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Overton: The party-school myth

BY JON OVERTON | AUGUST 30, 2013 5:00 AM

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The only thing more annoying than telling people I live in Iowa and waiting for them to ask if I’m a farmer is telling people I go to the University of Iowa and waiting for a remark that it’s a big party school. Forget academics; we’re so busy getting wasted that such frivolous things don’t matter.

But I don’t blame people for thinking that. It’s what we’re continually told — like when the Princeton Review announced that the UI is the nation’s No. 1 party school. We have a drinking problem, and it’s worse than that at most other colleges. But this report from the Princeton Review is grade A malarkey.

It rests entirely on a few survey questions that ask students about drinking and drug use. It’s no wonder some students think drug and alcohol use is so high when dozens of bars are clustered together in the heart of downtown, attracting hordes of students who get drunk as hell and then meander back to the dorms and apartments in the early morning, often leaving trails of vomit in their wake.

Scientifically collecting survey data on drinking and partying may be useful, but the Princeton Review’s survey fails to do that.

Students actively seek out and take the survey. Certain people have more desire to find the survey and respond than others, skewing the results.

Students are also bad judges of each other’s habits. The spring 2013 National College Health Assessment found that while 29 percent of survey respondents at the UI used marijuana in the past 30 days, students believed that nearly 78 percent have.

We assume that marijuana is used at more than twice the rate that it actually is. Think our perceptions on alcohol use might be a little off, too?

In spite of the UI’s infamous reputation and ranking, the National College Health Assessment shows that drunken decadence runs amok at the UI much less than in past years. Since 2009, the percentage of UI students who drank alcohol in the past 30 days has fallen by 10 percent, the number of drinks consumed per party is down around 20 percent, and the percentage of students who report risky drinking within the past two weeks dropped by approximately 12 percent.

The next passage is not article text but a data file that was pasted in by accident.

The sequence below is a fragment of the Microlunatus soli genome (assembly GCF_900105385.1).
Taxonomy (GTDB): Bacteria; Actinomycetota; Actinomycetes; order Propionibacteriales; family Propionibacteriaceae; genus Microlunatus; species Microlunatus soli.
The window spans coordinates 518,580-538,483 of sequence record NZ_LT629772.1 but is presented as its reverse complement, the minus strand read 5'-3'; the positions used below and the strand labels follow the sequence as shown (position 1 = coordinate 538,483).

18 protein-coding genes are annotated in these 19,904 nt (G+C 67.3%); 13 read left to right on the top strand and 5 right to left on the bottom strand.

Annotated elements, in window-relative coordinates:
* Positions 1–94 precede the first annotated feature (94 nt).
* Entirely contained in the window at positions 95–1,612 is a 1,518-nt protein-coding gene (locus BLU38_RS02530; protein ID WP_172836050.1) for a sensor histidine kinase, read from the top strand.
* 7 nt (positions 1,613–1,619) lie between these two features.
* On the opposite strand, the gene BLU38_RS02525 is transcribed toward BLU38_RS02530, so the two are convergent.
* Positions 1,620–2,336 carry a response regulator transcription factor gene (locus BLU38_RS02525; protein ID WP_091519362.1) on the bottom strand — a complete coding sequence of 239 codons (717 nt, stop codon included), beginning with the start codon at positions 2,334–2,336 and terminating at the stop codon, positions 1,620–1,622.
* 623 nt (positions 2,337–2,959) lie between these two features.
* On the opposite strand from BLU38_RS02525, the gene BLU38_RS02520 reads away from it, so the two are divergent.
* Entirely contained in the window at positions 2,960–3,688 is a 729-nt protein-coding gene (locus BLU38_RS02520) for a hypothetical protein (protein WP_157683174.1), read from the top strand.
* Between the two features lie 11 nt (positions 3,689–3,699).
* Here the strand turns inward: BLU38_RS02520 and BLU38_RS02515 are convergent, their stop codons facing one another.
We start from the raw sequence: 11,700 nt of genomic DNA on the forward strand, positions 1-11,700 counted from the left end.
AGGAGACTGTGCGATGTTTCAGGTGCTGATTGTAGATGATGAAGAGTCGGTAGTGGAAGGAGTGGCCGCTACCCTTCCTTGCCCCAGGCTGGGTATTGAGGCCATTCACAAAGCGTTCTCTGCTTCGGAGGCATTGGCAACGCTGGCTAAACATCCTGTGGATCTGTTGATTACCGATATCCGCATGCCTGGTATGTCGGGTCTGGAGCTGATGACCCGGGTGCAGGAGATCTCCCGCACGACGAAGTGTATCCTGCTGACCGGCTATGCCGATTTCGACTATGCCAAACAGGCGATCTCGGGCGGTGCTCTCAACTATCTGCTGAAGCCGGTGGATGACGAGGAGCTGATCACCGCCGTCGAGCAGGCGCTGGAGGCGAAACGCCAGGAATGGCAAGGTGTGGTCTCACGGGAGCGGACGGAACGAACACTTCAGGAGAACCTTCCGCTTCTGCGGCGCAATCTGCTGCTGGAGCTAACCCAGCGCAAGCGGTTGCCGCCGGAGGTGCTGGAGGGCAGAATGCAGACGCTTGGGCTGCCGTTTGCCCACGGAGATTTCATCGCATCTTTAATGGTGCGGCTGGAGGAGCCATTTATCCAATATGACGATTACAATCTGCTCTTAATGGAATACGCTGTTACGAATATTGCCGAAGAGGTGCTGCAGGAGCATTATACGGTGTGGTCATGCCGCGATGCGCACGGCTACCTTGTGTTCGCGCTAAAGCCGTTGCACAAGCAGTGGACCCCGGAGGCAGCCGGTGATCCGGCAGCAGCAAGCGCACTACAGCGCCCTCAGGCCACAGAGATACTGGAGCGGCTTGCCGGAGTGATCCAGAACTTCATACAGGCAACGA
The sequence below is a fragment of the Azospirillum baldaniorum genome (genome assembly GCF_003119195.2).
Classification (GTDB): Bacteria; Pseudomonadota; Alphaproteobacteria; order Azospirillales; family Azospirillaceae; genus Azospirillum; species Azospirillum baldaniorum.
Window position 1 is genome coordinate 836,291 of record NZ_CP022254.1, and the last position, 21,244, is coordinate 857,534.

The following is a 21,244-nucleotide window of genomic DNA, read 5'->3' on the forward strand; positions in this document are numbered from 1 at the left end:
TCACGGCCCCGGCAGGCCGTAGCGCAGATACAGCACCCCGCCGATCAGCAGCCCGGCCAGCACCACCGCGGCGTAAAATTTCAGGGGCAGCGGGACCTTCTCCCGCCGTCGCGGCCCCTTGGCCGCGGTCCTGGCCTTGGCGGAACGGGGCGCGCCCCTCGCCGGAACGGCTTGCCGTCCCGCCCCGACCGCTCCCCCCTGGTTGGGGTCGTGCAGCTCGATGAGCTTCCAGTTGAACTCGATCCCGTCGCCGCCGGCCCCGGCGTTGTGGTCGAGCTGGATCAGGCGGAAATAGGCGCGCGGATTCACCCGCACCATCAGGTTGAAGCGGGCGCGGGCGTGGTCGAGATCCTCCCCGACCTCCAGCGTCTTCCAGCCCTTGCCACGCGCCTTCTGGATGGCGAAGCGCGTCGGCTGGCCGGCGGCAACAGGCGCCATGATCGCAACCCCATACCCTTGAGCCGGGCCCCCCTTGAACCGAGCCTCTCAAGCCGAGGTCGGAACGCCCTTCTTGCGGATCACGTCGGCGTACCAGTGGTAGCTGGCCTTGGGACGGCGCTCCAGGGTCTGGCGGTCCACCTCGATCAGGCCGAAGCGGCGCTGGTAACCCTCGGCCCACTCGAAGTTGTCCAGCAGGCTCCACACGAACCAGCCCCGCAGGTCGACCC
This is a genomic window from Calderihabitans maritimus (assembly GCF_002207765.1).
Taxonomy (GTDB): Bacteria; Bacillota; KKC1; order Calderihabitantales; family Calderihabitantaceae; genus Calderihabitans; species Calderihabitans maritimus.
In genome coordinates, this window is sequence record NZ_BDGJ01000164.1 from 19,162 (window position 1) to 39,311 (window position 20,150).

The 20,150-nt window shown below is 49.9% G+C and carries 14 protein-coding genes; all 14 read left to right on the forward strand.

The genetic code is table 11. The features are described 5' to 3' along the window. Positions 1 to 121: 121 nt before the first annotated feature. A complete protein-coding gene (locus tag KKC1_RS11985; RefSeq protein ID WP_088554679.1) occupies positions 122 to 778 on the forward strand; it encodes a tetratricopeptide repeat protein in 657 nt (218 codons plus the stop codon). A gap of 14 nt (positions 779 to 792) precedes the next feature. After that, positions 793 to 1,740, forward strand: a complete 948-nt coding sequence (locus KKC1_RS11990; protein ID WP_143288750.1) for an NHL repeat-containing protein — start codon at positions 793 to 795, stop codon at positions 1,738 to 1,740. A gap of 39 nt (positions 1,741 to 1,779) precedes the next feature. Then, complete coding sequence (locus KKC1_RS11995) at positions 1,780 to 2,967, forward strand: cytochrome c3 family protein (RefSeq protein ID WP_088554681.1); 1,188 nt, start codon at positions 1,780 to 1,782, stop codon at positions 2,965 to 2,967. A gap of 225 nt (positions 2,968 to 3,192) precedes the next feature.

Even Iowa State University students had a higher rate of alcohol-related arrests than their mortal enemies at the UI, according to a report from the state Board of Regents released in March.

The UI is hardly the party-school mecca by most real measures. Nevertheless, that reputation has been ingrained into popular opinion.

In a sense, it doesn’t matter if the UI is the top party school in the United States; what matters is that people think it is. If something is believed to be true, it is real in its consequences.

Serious students may hesitate to attend a university branded as the top party school, and the value of a degree from such an institution could be worth less to potential employers. Do not underestimate the power of stereotypes.

I don’t blame the Princeton Review for less flattering parts of the UI’s reputation, but by relying solely on students who are susceptible to stereotypes (as is everyone), it broadcasts a misleading caricature of a city and university with so much more to offer than partying.


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